Teacher education or language policy for ESL learners in southern Africa
Institute for Educational Development, East Africa
This paper has been prompted by studies that have shown that learner performance and quality of education in bilingual contexts are persistently under threat from language policy and planning as much as from other factors. Millions of children are missing out on education because they don‘t speak the language used in their schools. In this context the paper argues that language policy issues are indeed teacher education issues in bilingual contexts. It argues that in bilingual contexts the language question should be central to educational planning and policy outcomes and that failure to implement progressive policies or to empower the indigenous languages has been linked to poor educational outcomes in bilingual contexts in Africa, Europe and the Americas. This paper examines the language policy endeavours and the effect they have on educational outcomes in a cluster of Southern African countries of Mozambique, Namibia, South Africa and Zimbabwe. The conclusion arrived at is that the cluster countries should embark on reform agendas according to their socio-historical, linguistic and pedagogical situations. Such agendas must be informed by and linked to ideologies of power; politics, history and culture while their schooling and curricula must become the terrain of struggle for legitimate knowledge and culture.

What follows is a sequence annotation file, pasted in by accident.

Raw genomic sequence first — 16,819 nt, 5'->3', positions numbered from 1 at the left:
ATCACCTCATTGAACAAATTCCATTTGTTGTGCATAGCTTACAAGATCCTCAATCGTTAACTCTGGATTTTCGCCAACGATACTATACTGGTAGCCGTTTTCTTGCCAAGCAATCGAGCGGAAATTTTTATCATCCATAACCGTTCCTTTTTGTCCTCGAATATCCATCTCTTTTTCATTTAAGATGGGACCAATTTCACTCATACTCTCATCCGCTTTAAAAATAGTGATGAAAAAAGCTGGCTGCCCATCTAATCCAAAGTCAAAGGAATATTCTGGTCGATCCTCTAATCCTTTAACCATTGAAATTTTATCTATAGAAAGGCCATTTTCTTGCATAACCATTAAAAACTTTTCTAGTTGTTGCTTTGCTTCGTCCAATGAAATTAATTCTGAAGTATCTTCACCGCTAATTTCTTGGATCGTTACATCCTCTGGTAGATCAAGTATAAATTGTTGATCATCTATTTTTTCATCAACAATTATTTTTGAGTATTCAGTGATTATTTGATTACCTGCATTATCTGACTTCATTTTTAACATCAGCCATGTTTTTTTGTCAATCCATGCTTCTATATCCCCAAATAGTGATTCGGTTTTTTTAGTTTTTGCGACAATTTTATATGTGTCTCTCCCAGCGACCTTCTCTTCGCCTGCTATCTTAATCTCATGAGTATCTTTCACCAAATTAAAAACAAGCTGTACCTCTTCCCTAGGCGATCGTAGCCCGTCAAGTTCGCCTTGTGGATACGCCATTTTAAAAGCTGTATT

Teacher Education in Modern Era: Trends and Issues
Ngwaru, J. M.,
(2011). Teacher education or language policy for ESL learners in southern Africa. Teacher Education in Modern Era: Trends and Issues, 199-219.
Available at: http://ecommons.aku.edu/eastafrica_ied/63